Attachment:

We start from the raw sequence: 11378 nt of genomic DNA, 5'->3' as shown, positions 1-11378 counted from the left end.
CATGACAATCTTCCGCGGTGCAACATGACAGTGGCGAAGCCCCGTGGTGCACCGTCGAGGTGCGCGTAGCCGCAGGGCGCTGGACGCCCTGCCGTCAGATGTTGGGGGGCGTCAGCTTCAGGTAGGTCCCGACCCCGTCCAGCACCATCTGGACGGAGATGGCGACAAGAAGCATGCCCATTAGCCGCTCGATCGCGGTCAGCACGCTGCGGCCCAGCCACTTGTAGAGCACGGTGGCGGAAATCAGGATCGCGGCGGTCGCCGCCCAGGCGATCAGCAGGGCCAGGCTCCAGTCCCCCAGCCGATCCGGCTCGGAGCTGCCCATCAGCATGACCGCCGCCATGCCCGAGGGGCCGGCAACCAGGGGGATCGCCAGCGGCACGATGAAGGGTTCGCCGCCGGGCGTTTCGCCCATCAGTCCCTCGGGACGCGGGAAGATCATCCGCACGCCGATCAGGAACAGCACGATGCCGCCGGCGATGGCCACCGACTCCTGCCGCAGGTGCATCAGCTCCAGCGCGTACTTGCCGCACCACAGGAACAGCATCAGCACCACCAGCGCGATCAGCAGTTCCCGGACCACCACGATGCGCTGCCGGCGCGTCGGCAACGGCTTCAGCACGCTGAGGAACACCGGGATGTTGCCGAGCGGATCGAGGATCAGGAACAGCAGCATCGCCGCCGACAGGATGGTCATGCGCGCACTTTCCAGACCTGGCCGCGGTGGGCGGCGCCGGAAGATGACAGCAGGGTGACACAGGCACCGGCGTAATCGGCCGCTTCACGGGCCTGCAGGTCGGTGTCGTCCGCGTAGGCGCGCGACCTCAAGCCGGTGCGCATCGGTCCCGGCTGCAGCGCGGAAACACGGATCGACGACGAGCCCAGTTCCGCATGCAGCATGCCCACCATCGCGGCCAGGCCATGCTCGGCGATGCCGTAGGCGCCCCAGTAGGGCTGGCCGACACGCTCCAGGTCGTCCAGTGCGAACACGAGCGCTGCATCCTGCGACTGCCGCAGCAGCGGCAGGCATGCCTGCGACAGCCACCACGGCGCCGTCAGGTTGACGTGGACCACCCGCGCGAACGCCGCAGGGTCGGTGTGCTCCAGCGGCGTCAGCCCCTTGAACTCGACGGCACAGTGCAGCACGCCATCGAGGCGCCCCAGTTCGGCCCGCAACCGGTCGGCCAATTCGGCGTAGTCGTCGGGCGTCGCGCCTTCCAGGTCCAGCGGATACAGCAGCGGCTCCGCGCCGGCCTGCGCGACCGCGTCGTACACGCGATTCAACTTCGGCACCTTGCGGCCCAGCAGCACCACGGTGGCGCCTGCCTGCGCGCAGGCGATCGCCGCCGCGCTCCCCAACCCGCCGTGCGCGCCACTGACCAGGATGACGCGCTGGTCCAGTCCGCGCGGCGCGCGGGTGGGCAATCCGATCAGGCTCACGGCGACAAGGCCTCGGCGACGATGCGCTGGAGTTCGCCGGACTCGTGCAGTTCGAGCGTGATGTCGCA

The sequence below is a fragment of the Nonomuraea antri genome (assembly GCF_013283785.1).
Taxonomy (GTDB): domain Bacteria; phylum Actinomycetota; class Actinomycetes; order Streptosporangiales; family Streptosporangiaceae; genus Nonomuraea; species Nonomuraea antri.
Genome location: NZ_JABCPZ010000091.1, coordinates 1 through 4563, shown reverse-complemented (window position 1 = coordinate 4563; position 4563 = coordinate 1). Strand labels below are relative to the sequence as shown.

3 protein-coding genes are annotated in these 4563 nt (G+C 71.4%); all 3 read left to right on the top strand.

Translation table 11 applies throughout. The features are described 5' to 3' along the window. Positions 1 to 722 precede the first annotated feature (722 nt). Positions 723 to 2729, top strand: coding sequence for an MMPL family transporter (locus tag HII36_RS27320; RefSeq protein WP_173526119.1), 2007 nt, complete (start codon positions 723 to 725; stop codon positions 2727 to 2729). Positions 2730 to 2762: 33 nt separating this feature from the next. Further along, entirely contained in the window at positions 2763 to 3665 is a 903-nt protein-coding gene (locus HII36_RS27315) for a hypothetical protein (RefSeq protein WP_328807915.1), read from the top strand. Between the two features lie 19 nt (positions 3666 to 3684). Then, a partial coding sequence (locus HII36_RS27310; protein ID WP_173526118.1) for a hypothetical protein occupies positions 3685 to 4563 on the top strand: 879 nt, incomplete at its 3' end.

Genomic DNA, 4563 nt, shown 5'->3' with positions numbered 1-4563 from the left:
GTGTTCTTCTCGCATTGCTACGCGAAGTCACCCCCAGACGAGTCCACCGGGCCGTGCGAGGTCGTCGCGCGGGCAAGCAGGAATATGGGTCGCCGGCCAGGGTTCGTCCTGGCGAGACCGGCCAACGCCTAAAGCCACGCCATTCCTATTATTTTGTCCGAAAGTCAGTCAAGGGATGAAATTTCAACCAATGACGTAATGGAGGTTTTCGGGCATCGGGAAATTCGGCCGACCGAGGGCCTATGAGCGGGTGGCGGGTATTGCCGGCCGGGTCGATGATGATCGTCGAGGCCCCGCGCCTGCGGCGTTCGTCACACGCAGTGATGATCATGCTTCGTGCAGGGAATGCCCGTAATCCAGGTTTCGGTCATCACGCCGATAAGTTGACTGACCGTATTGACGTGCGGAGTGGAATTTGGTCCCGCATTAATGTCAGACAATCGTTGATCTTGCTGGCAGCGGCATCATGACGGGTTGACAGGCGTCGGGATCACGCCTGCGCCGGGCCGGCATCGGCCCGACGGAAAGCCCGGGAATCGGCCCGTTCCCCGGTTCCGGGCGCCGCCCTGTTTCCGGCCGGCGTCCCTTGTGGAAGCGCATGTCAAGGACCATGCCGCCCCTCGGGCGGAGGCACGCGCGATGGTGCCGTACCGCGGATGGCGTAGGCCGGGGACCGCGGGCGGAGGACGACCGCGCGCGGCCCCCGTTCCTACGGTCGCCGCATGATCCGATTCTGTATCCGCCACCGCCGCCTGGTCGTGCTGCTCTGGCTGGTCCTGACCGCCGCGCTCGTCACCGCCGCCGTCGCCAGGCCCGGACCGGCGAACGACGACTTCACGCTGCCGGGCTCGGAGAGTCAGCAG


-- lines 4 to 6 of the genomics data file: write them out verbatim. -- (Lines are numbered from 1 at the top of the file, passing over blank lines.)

Taxonomy (GTDB): domain Bacteria; phylum Actinomycetota; class Actinomycetes; order Streptosporangiales; family Streptosporangiaceae; genus Nonomuraea; species Nonomuraea antri.
Genome location: NZ_JABCPZ010000091.1, coordinates 1 through 4563, shown reverse-complemented (window position 1 = coordinate 4563; position 4563 = coordinate 1). Strand labels below are relative to the sequence as shown.

3 protein-coding genes are annotated in these 4563 nt (G+C 71.4%); all 3 read left to right on the top strand.